Tr. from the Spanish by Lucy Greaves and Jennifer Adcock
At the beginning of one of my favorite essays from Sexographies, Gabriela Wiener’s first collection in English, the Peruvian writer announces the death of Latin America’s best-selling and most-famous woman writer:
On the afternoon of September 24, 2012, Isabel Allende died, and all the women who felt like they’d known her all their lives, as if each line that sprang from her pen had been written for them especially, lit scented candles on their bedroom altars and placed magic crystals around their copies of Eva Luna.
Characteristic of Wiener’s witty and irreverent style, readers could be forgiven for assuming that the essay would be another tired critique of Allende, written by a young Latin American woman writer struggling under the anxiety of influence.
But it turns out that Allende is not dead, the announcement is only a Twitter hoax and the perfect hook for Wiener to begin an insightful reflection on Allende’s legacy and literary significance. This is done through a magazine-style profile in which Wiener follows Allende around Mexico City as they attend a conference on “the intellectual experience of women in the twenty-first century.” As is typical in Wiener’s writing, which has been compared in style to the gonzo journalism pioneered by writers like Joan Didion and Hunter S. Thompson in the United States in the 1970s, the author herself appears as a self-satirizing protagonist in the essay. This allows her to both lovingly mock Allende — “she’s a beloved female figure I’d hate to become. It might be the silk scarves, long earrings, and shamanic aura” — as well as engage in a not-so-subtle critique of the literary critics, who she acknowledges she has often aligned herself with, who believe “that the most widely read author in Spanish is a bad writer.”
Particularly delightful are her take downs of the writers who love to hate Allende’s writing — “Making fun of Isabel Allende isn’t a sign of intelligence, it’s part of Latin American literary folklore” — and her sly comment on the signature style of “serious” (read “male”) twentieth-century Latin American literature: “Try writing from the bottom tip of the American continent about emotions and sex instead of tunnels and labyrinths.” While such pithy one-liners like this are peppered throughout Sexographies, they don’t detract from Wiener’s more serious aim, which is to provide a nuanced reflection on gender, writing, and the literary marketplace. She manages to balance a critique of the “cheapness, lace, and frills” of Allende’s work at the same time as recognizing the writer’s socio-cultural significance; especially within the context of the historical prejudice faced by the women writers of Allende’s generation, writing under the long shadow of the Latin American literary Boom of the 1960s.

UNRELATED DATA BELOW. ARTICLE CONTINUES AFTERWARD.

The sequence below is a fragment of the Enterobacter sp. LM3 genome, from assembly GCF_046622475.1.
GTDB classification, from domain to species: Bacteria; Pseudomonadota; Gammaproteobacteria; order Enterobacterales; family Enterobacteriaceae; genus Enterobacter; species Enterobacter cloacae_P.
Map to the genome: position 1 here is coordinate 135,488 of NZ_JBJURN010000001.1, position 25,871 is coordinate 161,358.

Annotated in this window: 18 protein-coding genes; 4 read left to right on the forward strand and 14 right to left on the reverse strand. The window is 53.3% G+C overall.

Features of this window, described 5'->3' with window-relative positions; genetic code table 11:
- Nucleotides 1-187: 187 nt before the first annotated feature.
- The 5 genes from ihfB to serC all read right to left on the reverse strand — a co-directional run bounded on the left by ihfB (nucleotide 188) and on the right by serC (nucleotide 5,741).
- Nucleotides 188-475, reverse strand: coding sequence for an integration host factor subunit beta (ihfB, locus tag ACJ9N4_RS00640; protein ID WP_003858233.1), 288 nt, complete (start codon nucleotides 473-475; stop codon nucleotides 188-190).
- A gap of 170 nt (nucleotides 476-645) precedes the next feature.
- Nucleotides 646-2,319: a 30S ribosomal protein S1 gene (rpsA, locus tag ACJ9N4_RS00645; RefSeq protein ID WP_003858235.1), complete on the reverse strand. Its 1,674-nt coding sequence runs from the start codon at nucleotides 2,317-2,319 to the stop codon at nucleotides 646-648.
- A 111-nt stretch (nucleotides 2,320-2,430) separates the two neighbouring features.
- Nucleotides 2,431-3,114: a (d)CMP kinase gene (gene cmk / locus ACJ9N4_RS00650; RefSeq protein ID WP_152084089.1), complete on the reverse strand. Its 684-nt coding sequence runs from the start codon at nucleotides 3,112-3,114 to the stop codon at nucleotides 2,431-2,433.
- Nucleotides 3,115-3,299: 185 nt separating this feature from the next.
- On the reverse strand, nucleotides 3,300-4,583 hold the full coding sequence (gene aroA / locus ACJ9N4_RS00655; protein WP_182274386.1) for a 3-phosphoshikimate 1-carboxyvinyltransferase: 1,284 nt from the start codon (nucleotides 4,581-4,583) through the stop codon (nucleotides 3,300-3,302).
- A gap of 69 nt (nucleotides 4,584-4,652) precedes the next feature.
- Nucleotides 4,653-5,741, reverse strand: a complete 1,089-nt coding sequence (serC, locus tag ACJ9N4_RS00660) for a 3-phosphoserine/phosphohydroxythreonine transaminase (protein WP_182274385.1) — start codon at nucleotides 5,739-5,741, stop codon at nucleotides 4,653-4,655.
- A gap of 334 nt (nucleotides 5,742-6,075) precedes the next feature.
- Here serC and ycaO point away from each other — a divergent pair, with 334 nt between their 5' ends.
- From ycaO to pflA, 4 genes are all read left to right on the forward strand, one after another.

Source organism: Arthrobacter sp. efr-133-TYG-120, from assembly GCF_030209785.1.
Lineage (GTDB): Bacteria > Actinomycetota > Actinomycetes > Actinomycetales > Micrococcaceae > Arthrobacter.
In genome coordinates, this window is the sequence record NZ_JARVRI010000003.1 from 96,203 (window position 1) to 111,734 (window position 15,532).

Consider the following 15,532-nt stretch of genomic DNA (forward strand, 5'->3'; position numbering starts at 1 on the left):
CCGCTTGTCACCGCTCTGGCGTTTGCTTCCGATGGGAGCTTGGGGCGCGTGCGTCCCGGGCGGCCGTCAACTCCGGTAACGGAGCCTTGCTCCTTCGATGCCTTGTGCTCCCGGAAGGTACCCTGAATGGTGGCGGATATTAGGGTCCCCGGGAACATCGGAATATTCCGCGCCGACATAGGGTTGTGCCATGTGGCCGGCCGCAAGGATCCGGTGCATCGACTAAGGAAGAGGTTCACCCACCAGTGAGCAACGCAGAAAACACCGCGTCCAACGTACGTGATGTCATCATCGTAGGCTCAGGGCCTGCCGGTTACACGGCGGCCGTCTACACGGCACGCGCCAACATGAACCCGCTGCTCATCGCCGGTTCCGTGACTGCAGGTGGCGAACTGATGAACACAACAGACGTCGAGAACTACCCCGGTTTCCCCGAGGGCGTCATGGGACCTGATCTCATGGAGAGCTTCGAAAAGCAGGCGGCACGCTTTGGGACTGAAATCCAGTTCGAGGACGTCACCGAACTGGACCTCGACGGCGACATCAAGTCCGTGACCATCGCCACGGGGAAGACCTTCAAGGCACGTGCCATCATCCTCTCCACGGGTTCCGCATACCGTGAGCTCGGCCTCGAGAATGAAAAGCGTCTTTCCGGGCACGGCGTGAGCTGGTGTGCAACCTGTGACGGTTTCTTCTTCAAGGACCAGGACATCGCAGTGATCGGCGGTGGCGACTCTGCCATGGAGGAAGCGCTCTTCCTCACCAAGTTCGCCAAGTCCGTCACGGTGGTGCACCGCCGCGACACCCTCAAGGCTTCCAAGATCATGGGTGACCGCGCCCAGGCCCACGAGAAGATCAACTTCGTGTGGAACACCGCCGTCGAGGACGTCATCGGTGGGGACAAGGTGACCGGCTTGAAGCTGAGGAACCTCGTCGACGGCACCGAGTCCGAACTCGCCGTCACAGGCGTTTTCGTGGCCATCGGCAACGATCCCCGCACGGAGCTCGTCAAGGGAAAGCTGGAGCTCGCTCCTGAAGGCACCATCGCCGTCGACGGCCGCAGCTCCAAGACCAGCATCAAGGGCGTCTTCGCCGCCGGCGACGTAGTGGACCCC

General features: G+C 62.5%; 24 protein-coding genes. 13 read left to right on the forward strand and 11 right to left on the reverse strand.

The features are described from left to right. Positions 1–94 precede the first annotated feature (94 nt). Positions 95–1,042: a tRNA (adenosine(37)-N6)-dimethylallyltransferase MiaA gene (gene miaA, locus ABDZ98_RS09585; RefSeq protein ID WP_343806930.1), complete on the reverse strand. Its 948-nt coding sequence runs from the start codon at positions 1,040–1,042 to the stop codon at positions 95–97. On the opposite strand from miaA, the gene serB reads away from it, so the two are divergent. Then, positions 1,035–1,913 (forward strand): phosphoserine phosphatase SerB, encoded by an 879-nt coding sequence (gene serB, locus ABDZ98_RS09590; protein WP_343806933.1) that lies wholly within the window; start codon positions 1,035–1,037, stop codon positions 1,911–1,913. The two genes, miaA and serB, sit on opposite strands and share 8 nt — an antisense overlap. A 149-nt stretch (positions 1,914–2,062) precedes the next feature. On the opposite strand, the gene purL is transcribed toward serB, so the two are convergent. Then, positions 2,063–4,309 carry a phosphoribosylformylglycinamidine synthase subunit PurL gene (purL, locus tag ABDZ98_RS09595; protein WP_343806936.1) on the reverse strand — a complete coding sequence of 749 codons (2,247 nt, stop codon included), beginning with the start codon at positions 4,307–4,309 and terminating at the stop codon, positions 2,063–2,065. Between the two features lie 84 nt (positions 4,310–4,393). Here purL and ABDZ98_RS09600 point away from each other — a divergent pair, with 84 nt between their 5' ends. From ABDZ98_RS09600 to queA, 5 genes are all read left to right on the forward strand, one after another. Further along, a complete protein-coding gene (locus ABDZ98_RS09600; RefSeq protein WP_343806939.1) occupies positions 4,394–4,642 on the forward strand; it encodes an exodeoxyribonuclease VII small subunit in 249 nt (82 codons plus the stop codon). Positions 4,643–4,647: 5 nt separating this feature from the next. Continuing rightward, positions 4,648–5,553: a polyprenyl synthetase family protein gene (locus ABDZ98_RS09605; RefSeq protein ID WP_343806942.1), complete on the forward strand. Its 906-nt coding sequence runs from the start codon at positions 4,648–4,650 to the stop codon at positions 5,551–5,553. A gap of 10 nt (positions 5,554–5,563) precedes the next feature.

One of the most-telling anecdotes Wiener includes in the essay relates to when Chilean poet Pablo Neruda tells a young Isabel Allende that she is a terrible journalist: “You’re incapable of being objective, you put yourself at the center of everything, I suspect you lie a lot, and when you don’t have news you make them up.” Whereas Neruda’s advice encourages Allende to abandon journalism and take up literary fiction, where such features would be considered virtues not defects, Wiener’s own writing — which could also be nicely summed up by Neruda’s description — brazenly challenges such a purist distinction between the literary and the journalistic, in the same way that she contests the “high” versus “low” categorization used to disregard “women’s” writing.
Wiener is one of the boldest voices of a new generation of Latin American writers experimenting in the field of literary journalism or creative nonfiction — referring to works of nonfiction that adopt the techniques of literary or creative writing. The form has seen somewhat of a renaissance in recent years, particularly in the United States, and within the Spanish-speaking world there has also been a resurgence of literary journalism over the last few decades. Termed crónicas — the name deriving from the chronicles which recorded the conquest of the Americas — the genre has an established history in the region and was used influentially by writers throughout the twentieth century to comment on the major social, political, and cultural changes affecting Latin American societies. In the work of the masters of the form, such as Carlos Monsiváis, Elena Poniatowska, and Gabriel García Márquez, the crónica became a powerful tool to explore urban life, modernity, and class struggle, as well as to denounce political repression, human rights abuses, and state violence.